Keeping Plastic Out of Landfills

A team of scientists from Lawrence Berkeley National Laboratory (Berkeley Lab), USA,  are tackling the mixed-plastic challenge using a custom-designed material called polydiketoenamine (PDK), a new type of plastic they developed to be recycled efficiently and indefinitely, providing a low-carbon manufacturing solution for plastic products that never have to end up in a landfill.

Two different PDK plastics in acidic solution, demonstrating how each polymer easily breaks down into individual monomers in different steps conducted at different temperatures, which allows for complete recycling of both plastics. Image credit: Jérémy Demarteau/Berkeley Lab

The researchers demonstrated the success of their material system by creating blended plastics, each made from two different PDKs, and then completely depolymerizing and recovering the constituent materials. They repeated the demonstration with PDKs of different colours, addressing a particular industry challenge, and showed that with a slightly more complex process they could once again recover the PDK monomers with high yields.

The team also showed how PDK can be used to make recyclable, flexible plastic packaging out of conventional plastics. They formed a multilayer film from common plastics – polypropylene (PP) and polyethylene terephthalate (PET) – using a “tie layer” of PDK to bond them together. Normally the PP and PET couldn’t be extracted from a multilayer material, but here the researchers leveraged their control over the PDK layer to separate and recover the PP and PET films as well.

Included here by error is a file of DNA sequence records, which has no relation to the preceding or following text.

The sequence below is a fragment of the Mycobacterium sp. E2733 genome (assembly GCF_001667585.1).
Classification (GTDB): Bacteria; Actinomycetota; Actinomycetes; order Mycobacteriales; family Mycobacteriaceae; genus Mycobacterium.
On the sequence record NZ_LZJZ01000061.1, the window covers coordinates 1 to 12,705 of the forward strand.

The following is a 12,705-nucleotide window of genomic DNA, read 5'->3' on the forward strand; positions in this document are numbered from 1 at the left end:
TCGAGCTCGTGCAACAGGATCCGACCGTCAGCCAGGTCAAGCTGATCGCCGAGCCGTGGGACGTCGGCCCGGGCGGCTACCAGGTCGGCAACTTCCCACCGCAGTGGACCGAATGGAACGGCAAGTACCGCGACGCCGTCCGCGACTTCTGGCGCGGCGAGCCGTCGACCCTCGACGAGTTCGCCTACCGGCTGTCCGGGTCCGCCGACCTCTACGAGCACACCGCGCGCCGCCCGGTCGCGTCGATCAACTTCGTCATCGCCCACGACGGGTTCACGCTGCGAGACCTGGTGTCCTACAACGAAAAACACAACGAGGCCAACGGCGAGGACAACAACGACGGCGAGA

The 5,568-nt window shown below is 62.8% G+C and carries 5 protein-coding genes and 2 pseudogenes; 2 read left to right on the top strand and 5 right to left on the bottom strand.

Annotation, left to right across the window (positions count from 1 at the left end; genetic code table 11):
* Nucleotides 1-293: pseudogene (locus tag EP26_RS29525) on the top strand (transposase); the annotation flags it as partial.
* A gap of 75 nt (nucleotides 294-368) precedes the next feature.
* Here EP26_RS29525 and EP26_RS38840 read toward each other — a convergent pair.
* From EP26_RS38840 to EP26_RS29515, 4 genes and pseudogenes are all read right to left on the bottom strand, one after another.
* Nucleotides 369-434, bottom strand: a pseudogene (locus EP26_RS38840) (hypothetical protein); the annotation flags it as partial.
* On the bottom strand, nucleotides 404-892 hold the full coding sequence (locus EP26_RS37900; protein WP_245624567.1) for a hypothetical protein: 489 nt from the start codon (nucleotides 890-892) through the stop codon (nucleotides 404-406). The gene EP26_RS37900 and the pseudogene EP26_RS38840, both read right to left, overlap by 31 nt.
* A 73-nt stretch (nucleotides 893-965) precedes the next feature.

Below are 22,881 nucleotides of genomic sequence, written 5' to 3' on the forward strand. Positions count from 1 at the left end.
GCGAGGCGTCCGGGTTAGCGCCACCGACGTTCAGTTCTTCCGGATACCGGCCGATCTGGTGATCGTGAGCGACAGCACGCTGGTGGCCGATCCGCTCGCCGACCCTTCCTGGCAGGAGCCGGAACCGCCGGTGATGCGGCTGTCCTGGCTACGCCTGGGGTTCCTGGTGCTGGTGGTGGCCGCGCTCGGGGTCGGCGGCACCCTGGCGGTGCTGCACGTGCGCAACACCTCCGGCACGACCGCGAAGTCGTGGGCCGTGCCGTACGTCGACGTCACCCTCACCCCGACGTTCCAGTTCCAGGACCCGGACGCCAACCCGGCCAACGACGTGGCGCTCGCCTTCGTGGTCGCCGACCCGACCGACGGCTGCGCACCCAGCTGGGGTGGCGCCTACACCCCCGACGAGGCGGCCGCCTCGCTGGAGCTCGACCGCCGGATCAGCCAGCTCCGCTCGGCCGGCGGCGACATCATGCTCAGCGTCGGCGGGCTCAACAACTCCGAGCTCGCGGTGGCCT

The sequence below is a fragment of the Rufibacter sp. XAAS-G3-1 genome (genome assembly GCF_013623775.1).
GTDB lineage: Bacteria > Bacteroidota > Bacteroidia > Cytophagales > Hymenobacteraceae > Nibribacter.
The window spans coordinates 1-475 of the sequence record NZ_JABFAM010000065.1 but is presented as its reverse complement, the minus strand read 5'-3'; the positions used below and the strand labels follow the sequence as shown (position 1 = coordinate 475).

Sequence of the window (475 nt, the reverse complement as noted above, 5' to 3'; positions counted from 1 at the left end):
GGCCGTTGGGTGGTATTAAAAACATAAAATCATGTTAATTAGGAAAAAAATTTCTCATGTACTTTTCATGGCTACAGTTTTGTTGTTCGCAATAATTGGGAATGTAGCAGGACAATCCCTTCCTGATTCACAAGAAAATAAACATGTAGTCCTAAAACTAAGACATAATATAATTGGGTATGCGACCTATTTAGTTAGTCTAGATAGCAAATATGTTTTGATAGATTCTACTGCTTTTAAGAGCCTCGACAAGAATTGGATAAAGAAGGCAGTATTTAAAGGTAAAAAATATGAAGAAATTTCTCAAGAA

They also constructed an object from a mix of different PDKs along with glass and stainless steel, to simulate the challenges of recycling in the vehicle industry, and went through the recycling process again, demonstrating high-yield recovery of the PDK monomers as well as the glass and metal.

These results could lead to a meaningful shift in how we approach the manufacture of durable goods, enabling a circular economy in which products are designed to be fully recovered and reused.

Brett Helms, of Berkeley Lab’s Molecular Foundry, explained:

“Complex consumer products are simply not recycled today; they are either incinerated, landfilled, or downcycled.

“Here we’ve laid the groundwork for how to recycle such products back to their original monomer building blocks, in stride facilitating the recovery of materials bound to them for reuse, including valuable metals or glass. In this way, PDK materials bring more circularity to manufacturing with intrinsically low carbon intensity.”

Click on this link to access the research paper: Circularity in mixed-plastic chemical recycling enabled by variable rates of polydiketoenamine hydrolysis

Plastics which can and cannot be recycled in Orkney

Categories: Science

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